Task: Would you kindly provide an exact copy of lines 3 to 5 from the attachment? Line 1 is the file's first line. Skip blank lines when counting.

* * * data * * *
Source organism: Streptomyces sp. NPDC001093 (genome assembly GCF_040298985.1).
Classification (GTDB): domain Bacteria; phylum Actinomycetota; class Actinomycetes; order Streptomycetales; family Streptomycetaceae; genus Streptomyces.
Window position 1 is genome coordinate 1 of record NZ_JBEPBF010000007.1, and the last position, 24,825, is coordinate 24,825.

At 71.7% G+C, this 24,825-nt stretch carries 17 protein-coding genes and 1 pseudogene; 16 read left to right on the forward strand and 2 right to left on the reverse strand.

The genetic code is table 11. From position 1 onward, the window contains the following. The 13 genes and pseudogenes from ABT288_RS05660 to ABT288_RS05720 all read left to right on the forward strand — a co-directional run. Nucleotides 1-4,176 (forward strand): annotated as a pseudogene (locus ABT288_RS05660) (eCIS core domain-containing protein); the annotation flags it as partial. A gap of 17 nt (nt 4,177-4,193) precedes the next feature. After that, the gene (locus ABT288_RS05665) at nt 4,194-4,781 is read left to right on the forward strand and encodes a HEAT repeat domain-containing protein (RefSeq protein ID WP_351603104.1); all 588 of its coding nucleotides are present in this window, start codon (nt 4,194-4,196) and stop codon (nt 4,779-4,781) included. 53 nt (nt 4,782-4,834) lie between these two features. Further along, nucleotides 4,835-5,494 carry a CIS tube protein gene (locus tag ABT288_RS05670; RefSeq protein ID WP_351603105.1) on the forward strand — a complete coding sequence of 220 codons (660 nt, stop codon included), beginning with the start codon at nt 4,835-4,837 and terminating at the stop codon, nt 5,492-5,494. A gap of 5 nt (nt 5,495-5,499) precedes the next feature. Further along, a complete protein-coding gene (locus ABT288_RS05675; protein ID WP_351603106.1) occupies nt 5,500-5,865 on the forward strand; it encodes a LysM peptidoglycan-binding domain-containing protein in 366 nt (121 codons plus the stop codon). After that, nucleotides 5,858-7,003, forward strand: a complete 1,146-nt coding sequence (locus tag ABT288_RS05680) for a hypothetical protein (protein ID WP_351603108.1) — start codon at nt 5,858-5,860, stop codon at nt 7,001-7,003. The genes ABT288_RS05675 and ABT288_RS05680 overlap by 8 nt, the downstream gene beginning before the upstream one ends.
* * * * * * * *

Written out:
Window position 1 is genome coordinate 1 of record NZ_JBEPBF010000007.1, and the last position, 24,825, is coordinate 24,825.

At 71.7% G+C, this 24,825-nt stretch carries 17 protein-coding genes and 1 pseudogene; 16 read left to right on the forward strand and 2 right to left on the reverse strand.

The genetic code is table 11. From position 1 onward, the window contains the following. The 13 genes and pseudogenes from ABT288_RS05660 to ABT288_RS05720 all read left to right on the forward strand — a co-directional run. Nucleotides 1-4,176 (forward strand): annotated as a pseudogene (locus ABT288_RS05660) (eCIS core domain-containing protein); the annotation flags it as partial. A gap of 17 nt (nt 4,177-4,193) precedes the next feature. After that, the gene (locus ABT288_RS05665) at nt 4,194-4,781 is read left to right on the forward strand and encodes a HEAT repeat domain-containing protein (RefSeq protein ID WP_351603104.1); all 588 of its coding nucleotides are present in this window, start codon (nt 4,194-4,196) and stop codon (nt 4,779-4,781) included. 53 nt (nt 4,782-4,834) lie between these two features. Further along, nucleotides 4,835-5,494 carry a CIS tube protein gene (locus tag ABT288_RS05670; RefSeq protein ID WP_351603105.1) on the forward strand — a complete coding sequence of 220 codons (660 nt, stop codon included), beginning with the start codon at nt 4,835-4,837 and terminating at the stop codon, nt 5,492-5,494. A gap of 5 nt (nt 5,495-5,499) precedes the next feature. Further along, a complete protein-coding gene (locus ABT288_RS05675; protein ID WP_351603106.1) occupies nt 5,500-5,865 on the forward strand; it encodes a LysM peptidoglycan-binding domain-containing protein in 366 nt (121 codons plus the stop codon). After that, nucleotides 5,858-7,003, forward strand: a complete 1,146-nt coding sequence (locus tag ABT288_RS05680) for a hypothetical protein (protein ID WP_351603108.1) — start codon at nt 5,858-5,860, stop codon at nt 7,001-7,003. The genes ABT288_RS05675 and ABT288_RS05680 overlap by 8 nt, the downstream gene beginning before the upstream one ends.